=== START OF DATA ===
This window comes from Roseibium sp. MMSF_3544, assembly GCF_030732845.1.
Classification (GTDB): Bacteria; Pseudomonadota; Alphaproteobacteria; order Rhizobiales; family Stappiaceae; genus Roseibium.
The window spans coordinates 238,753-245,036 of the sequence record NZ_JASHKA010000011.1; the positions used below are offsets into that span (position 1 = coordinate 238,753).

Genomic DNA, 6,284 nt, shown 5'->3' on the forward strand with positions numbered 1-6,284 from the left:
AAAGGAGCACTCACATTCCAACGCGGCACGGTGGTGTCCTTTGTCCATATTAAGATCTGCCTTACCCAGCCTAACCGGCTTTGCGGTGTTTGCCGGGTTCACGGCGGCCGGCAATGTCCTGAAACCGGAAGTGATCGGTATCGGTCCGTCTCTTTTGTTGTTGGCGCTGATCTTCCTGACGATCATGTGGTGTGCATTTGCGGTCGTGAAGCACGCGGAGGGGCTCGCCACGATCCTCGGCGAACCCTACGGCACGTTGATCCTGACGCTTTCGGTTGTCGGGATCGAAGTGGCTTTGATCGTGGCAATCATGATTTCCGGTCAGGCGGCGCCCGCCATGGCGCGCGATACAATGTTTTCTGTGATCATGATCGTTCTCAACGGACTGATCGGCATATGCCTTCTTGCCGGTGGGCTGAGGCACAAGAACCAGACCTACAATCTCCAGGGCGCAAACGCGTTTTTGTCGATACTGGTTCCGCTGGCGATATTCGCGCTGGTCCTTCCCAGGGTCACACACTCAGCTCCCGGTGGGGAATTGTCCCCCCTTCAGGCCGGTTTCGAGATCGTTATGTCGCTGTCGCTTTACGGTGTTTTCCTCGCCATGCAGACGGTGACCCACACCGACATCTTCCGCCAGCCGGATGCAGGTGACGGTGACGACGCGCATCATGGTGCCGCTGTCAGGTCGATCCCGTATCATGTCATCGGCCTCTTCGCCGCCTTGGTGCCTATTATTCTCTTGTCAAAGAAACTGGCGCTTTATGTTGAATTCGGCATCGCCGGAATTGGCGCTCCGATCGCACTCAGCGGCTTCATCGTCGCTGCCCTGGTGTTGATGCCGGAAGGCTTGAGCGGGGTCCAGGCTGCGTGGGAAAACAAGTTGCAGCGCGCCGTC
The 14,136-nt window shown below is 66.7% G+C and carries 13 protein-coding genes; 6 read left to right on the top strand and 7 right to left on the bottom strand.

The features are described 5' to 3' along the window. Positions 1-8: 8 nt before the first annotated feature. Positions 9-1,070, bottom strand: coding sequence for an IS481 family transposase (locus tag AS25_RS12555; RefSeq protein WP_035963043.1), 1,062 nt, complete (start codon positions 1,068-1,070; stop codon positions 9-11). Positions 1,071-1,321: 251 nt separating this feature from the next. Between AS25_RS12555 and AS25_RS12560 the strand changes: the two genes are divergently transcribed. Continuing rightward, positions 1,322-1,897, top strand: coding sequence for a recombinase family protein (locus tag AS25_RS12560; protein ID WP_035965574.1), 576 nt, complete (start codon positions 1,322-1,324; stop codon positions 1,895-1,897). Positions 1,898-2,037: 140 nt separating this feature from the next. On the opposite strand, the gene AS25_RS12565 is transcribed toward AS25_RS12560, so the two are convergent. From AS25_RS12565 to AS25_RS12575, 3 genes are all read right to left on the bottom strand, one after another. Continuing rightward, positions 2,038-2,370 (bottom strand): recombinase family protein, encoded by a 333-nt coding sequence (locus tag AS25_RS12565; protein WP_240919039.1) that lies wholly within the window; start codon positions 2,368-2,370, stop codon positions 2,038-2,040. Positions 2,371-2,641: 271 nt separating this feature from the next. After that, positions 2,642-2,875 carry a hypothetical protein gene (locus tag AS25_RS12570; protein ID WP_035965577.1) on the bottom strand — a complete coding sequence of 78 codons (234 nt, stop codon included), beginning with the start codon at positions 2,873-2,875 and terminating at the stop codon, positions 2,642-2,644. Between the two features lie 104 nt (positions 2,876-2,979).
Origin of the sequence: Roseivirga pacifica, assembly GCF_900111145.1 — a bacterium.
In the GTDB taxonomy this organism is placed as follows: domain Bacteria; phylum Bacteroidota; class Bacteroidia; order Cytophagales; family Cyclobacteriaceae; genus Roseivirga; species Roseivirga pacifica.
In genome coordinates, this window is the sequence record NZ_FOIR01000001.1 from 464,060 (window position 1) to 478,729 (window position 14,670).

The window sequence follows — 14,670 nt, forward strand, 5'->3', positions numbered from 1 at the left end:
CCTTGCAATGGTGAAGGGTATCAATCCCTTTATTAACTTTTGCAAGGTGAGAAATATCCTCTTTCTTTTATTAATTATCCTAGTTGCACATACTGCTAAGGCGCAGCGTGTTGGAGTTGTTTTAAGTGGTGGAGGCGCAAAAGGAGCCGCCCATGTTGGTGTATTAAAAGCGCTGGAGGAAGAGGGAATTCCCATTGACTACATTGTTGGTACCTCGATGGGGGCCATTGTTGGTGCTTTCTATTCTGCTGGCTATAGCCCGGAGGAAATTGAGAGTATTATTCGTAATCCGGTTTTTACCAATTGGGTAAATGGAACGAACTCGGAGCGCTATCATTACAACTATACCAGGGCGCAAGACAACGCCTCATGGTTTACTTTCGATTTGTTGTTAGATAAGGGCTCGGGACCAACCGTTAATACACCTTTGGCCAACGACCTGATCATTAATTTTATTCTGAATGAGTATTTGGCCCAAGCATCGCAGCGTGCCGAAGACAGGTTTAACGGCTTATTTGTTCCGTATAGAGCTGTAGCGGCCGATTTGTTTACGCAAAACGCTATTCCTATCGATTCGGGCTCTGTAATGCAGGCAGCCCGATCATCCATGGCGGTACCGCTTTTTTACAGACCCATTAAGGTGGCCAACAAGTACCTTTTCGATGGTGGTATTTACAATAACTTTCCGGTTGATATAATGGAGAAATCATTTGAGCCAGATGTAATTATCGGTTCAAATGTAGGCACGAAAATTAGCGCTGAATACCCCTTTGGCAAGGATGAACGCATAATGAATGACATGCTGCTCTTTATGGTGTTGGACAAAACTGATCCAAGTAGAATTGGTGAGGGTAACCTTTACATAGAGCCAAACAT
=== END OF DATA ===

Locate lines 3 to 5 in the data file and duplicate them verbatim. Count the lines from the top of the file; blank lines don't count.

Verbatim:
The window spans coordinates 238,753-245,036 of the sequence record NZ_JASHKA010000011.1; the positions used below are offsets into that span (position 1 = coordinate 238,753).

Genomic DNA, 6,284 nt, shown 5'->3' on the forward strand with positions numbered 1-6,284 from the left:
AAAGGAGCACTCACATTCCAACGCGGCACGGTGGTGTCCTTTGTCCATATTAAGATCTGCCTTACCCAGCCTAACCGGCTTTGCGGTGTTTGCCGGGTTCACGGCGGCCGGCAATGTCCTGAAACCGGAAGTGATCGGTATCGGTCCGTCTCTTTTGTTGTTGGCGCTGATCTTCCTGACGATCATGTGGTGTGCATTTGCGGTCGTGAAGCACGCGGAGGGGCTCGCCACGATCCTCGGCGAACCCTACGGCACGTTGATCCTGACGCTTTCGGTTGTCGGGATCGAAGTGGCTTTGATCGTGGCAATCATGATTTCCGGTCAGGCGGCGCCCGCCATGGCGCGCGATACAATGTTTTCTGTGATCATGATCGTTCTCAACGGACTGATCGGCATATGCCTTCTTGCCGGTGGGCTGAGGCACAAGAACCAGACCTACAATCTCCAGGGCGCAAACGCGTTTTTGTCGATACTGGTTCCGCTGGCGATATTCGCGCTGGTCCTTCCCAGGGTCACACACTCAGCTCCCGGTGGGGAATTGTCCCCCCTTCAGGCCGGTTTCGAGATCGTTATGTCGCTGTCGCTTTACGGTGTTTTCCTCGCCATGCAGACGGTGACCCACACCGACATCTTCCGCCAGCCGGATGCAGGTGACGGTGACGACGCGCATCATGGTGCCGCTGTCAGGTCGATCCCGTATCATGTCATCGGCCTCTTCGCCGCCTTGGTGCCTATTATTCTCTTGTCAAAGAAACTGGCGCTTTATGTTGAATTCGGCATCGCCGGAATTGGCGCTCCGATCGCACTCAGCGGCTTCATCGTCGCTGCCCTGGTGTTGATGCCGGAAGGCTTGAGCGGGGTCCAGGCTGCGTGGGAAAACAAGTTGCAGCGCGCCGTC